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The new airline would carry over 50 million passengers a year.In August 2006, the company started charging passengers to check in at the airport, therefore reversing its policy of paying for online check-in.
Ryanair CEO Michael O'Leary said the move was a "unique opportunity" to form an Irish airline.It says that by cutting airport check-in, it reduces overhead costs.The new airline would be separate from Ryanair and operate under a different branding.Ryanair launched a new base of operation in Charleroi Airport in 2001.Later that year, the airline ordered 155 new 737-800 aircraft from Boeing at what was believed to be a substantial discount, to be delivered over eight years from 2002 to 2010.Increasingly the online booking contributed to the aim of cutting flight prices by selling directly to passengers and excluding the costs imposed by travel agents.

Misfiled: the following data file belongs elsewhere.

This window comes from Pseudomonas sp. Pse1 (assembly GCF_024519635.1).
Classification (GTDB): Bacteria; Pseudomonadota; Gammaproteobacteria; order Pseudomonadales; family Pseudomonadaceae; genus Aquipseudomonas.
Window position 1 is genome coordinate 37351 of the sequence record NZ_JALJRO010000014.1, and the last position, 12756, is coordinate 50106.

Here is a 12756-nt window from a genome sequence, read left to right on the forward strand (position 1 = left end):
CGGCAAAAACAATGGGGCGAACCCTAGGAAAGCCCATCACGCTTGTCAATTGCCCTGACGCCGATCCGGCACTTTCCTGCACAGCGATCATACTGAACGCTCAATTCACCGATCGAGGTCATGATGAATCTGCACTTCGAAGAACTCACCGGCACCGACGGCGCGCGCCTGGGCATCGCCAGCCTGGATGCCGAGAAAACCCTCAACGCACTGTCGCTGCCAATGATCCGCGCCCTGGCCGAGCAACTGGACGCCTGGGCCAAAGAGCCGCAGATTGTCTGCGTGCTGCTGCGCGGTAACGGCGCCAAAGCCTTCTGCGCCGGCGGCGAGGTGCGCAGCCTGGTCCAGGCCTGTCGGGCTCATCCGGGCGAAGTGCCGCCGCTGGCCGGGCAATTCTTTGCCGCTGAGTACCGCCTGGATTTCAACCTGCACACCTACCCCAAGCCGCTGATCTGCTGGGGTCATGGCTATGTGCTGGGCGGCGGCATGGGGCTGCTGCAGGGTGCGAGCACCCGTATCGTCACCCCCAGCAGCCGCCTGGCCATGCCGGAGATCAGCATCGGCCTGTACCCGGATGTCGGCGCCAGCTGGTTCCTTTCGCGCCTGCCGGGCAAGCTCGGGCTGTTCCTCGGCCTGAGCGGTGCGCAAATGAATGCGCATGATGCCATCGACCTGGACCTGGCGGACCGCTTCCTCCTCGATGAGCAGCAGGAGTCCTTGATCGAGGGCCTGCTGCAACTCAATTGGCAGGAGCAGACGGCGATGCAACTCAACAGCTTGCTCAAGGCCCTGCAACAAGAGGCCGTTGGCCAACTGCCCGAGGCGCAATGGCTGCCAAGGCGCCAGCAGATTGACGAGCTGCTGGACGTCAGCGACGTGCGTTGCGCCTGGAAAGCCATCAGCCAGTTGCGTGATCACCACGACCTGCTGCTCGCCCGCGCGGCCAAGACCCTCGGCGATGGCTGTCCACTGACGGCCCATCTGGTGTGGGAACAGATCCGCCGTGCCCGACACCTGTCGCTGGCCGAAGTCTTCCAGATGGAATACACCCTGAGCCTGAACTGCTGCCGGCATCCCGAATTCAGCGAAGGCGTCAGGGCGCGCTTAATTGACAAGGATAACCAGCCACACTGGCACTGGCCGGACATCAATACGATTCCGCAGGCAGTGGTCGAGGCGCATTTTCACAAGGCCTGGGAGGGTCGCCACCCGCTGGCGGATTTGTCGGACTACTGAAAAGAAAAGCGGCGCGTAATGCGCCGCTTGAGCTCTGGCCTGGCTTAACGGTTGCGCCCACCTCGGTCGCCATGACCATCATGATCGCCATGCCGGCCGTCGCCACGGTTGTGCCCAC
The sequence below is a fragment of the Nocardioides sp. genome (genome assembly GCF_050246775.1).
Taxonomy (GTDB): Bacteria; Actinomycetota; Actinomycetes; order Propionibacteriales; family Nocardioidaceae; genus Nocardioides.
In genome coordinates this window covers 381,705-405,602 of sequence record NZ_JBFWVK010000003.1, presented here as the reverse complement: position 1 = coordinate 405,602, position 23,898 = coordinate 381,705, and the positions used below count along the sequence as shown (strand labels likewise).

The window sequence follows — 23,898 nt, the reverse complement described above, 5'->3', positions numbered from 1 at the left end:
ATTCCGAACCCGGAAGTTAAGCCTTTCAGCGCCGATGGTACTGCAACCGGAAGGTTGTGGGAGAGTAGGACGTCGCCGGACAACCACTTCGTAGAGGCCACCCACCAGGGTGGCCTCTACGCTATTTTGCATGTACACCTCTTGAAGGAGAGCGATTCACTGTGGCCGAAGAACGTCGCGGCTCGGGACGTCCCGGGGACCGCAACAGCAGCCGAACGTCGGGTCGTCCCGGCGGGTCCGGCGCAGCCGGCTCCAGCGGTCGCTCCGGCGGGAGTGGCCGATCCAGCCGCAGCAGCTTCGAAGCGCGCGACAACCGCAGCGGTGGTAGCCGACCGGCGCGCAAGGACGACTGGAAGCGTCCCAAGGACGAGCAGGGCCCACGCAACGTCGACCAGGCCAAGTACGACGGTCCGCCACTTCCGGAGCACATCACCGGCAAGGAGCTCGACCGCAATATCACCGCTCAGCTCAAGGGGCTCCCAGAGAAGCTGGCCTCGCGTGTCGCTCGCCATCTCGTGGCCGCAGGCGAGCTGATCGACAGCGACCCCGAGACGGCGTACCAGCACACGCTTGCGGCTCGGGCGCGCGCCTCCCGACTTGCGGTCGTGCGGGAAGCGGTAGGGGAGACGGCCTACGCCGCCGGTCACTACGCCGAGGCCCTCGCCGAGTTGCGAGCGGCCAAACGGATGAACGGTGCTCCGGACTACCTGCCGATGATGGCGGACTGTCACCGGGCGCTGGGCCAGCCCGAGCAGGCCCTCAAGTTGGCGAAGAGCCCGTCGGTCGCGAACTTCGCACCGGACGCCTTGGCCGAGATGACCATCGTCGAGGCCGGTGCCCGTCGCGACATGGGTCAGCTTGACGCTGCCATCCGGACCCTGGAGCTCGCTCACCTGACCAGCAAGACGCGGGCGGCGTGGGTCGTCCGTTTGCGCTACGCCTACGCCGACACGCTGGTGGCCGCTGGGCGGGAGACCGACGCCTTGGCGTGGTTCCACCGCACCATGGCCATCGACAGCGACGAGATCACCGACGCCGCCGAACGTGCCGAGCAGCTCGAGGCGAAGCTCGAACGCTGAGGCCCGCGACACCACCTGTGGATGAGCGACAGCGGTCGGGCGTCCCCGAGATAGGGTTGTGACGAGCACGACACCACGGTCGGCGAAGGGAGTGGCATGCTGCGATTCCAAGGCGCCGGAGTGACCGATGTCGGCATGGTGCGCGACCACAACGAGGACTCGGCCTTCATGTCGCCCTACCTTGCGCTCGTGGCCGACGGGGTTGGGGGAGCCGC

Within a year, the website was handling three-quarters of all bookings.
Under partial EU deregulation, airlines could begin new international intra-EU services, as long as at least one of the two governments gave approval (the so-called "double-disapproval" regime).
The Irish government at the time refused its approval, to protect Aer Lingus, but Britain, under Margaret Thatcher's deregulating Conservative government, approved the service.
Ryanair has grown from a small airline flying the short journey from Waterford to London into Europe's largest carrier.
Ryanair now has over 11,000 people working for the company, most of whom are employed and contracted by multiple agencies to fly on Ryanair aircraft, or, as is the case for pilots, the vast majority are either agency employed or self-employed and their services are contracted to Ryanair.
Similarly net profits have increased from €48 million to €339 million over the same period.